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News / Sports / Outdoors

Ocean salmon likely will be similar to 2010

By Al Thomas, Columbian Outdoors Reporter
Published: March 2, 2011, 12:00am

OLYMPIA — Anglers off the Washington and northern Oregon coasts can anticipate a summer salmon season quite similar to 2010.

“Last year, fishing was good for chinook and fair for coho,” said Doug Milward, ocean salmon fishery manager for the Washington Department of Fish and Wildlife. “The number of salmon available for this summer’s ocean fishery is expected to be similar to last year, so anglers should see another good year.”

State officials unveiled their 2011 salmon forecasts for Columbia River, coastal and Puget Sound streams here Tuesday. The presentation is the first step in a six-week process that will lead to adoption of the ocean regulations by the Pacific Fishery Management Council in mid-April.

Butch Smith of the Ilwaco Charter Association asked for a hatchery-chinook-only season open daily from June 11-25 off southern Washington and northern Oregon. For the main season, Smith asked for chinook and coho fishing to open June 26 with any chinook allowed, but only hatchery-origin coho.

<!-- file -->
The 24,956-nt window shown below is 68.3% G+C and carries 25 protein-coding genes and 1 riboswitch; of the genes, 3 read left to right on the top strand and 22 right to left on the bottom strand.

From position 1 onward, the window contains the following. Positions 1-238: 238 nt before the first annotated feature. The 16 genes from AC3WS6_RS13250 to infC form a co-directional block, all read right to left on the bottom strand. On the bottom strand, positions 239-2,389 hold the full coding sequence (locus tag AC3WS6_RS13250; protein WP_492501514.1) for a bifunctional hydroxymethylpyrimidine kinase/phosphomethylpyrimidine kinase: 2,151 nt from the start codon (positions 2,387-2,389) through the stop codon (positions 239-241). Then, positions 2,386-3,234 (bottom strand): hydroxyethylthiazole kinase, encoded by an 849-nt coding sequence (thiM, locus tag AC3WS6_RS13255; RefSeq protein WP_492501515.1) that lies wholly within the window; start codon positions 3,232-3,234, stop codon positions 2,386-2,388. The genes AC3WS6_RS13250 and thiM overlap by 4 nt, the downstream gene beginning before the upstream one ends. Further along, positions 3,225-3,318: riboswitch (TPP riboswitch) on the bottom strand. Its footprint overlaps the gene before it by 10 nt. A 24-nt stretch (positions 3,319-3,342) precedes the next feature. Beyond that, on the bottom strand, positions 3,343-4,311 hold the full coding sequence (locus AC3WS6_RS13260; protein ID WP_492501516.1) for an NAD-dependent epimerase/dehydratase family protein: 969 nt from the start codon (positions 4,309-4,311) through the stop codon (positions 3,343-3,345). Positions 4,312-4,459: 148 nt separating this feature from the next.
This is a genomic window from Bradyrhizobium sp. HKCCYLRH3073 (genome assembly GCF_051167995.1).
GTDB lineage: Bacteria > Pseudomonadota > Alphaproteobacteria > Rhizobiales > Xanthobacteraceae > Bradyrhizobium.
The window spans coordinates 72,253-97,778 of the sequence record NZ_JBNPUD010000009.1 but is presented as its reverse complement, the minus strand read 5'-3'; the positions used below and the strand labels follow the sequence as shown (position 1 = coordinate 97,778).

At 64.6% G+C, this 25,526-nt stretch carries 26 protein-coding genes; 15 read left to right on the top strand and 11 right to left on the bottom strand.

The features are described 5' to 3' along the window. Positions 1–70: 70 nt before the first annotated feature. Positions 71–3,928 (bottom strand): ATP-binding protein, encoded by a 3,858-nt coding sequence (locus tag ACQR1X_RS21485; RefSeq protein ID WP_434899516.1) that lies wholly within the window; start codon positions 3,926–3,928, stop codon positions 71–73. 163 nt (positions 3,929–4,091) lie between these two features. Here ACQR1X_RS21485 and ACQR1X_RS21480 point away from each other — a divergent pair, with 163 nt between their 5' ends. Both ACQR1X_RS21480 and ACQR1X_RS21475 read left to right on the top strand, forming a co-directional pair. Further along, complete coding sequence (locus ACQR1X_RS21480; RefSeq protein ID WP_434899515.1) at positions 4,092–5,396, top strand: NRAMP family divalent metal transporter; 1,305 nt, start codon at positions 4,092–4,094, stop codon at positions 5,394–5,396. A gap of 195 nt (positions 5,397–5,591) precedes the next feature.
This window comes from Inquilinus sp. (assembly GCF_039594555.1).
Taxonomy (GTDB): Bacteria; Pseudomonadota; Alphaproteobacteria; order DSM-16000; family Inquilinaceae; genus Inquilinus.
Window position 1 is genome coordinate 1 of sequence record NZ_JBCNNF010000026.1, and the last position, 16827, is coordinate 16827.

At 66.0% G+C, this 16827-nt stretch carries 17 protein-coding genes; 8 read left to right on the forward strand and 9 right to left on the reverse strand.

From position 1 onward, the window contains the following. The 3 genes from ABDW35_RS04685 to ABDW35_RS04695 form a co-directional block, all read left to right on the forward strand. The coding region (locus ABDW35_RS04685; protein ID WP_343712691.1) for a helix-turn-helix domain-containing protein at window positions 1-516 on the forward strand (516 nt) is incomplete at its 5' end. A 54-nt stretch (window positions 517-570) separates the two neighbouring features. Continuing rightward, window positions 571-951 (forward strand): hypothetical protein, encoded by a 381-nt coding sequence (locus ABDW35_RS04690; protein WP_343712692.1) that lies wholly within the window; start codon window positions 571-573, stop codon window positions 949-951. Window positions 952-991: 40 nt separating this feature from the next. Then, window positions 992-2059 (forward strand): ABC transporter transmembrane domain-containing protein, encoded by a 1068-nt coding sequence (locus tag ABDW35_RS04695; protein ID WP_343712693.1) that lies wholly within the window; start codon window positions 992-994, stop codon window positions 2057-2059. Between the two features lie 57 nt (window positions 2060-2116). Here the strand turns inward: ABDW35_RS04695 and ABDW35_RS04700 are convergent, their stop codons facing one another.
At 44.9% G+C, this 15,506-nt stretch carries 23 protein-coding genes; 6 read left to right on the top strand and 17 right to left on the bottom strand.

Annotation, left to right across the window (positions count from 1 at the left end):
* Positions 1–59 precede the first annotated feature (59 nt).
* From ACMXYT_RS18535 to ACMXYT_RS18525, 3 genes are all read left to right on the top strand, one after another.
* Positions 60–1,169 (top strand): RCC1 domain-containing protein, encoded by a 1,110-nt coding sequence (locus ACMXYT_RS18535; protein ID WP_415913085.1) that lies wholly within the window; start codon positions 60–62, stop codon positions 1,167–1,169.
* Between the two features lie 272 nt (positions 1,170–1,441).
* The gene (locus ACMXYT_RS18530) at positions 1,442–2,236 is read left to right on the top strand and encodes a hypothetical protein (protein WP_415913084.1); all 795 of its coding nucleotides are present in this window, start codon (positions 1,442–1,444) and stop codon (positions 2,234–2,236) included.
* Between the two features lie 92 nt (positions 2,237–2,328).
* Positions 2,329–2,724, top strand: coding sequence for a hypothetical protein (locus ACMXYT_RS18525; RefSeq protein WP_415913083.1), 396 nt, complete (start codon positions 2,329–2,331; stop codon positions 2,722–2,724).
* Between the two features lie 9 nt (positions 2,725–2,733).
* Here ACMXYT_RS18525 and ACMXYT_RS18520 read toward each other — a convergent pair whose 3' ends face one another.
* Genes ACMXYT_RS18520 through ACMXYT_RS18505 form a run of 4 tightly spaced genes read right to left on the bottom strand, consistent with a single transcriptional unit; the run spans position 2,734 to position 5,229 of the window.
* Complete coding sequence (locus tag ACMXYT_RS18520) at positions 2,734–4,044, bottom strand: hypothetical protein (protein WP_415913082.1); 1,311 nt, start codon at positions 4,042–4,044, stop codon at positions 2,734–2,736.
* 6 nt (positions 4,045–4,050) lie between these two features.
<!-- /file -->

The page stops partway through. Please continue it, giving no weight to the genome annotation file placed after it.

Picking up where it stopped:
Sturgeon season in the Columbia River estuary is scheduled to end June 26.

“We’re trying to dovetail an opener and a closer together so we can keep the economic machine going,” Smith said.

If not enough coho are available, Smith suggested delaying the start of the ocean season to July 3 with angling open Sundays through Thursdays, then possibly shifting to daily on Aug. 5. The bag would be two salmon, but only one chinook. Any chinook could be kept, but just fin-clipped coho.

Bill Burns of Long Beach said salmon fishing should be open both Saturdays and Sundays at the coast.

Smith countered the Friday-Saturday closure slows the catch and extends the fishing season.

“By adding a Saturday and Sunday both, you might as well go seven days a week,” Smith said. “You don’t have any way of making the season last. The motels, bait shops, tackle shops and restaurants can’t make it with a two-week season. We proved that years ago.”

In 2010, anglers off the southern Washington and northern Oregon coast had a coho quota of 40,600 and chinook guideline of 10,372. When the season closed on Sept 30, 61 percent of the coho quota and 68 percent of the chinook guideline had been landed.

Milward said more salmon fishing is anticipated off central and southern Oregon this summer, plus off British Columbia and Alaska. Those fisheries likely will result in a bit smaller catch allocations off the Washington coast.

The Pacific Fishery Management Council will meet beginning Saturday at the Hilton Hotel, 301 W. Sixth St. The meeting will conclude March 10 with three options for potential ocean season.

A public meeting to discuss Columbia River issues will begin at 9 a.m. March 14 at the Water Resources Education Center, 4600 S.E. Columbia Way.

Final decisions will be made April 9-14 by the PFMC in San Mateo, Calif.

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Columbian Outdoors Reporter